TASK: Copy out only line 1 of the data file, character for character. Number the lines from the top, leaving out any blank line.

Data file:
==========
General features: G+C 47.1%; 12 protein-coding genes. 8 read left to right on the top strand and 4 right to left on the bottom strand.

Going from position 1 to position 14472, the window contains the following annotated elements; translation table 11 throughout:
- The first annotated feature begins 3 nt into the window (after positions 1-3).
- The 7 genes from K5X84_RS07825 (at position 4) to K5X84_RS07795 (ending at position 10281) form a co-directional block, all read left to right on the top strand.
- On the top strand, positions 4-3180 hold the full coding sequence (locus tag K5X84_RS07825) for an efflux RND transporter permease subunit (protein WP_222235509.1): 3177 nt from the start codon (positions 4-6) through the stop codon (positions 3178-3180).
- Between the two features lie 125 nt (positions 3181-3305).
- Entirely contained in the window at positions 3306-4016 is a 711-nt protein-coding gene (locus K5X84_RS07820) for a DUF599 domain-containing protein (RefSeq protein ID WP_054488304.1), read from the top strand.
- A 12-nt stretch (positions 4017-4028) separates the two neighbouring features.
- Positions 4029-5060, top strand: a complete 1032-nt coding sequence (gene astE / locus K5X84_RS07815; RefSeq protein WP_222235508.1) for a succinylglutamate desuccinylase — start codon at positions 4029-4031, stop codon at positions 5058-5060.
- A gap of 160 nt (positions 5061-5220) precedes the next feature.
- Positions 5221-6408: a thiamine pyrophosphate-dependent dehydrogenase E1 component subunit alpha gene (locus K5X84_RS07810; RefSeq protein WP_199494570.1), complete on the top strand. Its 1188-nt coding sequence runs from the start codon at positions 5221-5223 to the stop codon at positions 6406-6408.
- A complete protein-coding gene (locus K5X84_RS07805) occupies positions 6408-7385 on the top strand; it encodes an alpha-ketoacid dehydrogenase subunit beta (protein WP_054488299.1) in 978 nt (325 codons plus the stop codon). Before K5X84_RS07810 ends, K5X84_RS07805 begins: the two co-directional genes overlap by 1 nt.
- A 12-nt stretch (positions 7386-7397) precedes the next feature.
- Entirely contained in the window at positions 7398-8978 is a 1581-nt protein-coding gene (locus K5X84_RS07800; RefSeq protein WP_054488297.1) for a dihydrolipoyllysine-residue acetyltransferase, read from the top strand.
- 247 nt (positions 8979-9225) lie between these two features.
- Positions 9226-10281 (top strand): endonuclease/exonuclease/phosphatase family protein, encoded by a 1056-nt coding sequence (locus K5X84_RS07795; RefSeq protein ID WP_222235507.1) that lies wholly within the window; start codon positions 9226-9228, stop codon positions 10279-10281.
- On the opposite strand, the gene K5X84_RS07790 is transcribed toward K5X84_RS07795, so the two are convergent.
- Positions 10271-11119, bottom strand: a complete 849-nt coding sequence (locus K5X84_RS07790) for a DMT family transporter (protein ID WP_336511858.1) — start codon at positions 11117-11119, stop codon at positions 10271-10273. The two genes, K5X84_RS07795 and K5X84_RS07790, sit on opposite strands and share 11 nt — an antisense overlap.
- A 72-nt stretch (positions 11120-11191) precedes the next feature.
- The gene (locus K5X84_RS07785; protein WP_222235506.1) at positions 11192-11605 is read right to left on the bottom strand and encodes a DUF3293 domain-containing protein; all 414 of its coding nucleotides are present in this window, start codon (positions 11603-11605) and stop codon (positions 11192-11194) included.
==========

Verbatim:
General features: G+C 47.1%; 12 protein-coding genes. 8 read left to right on the top strand and 4 right to left on the bottom strand.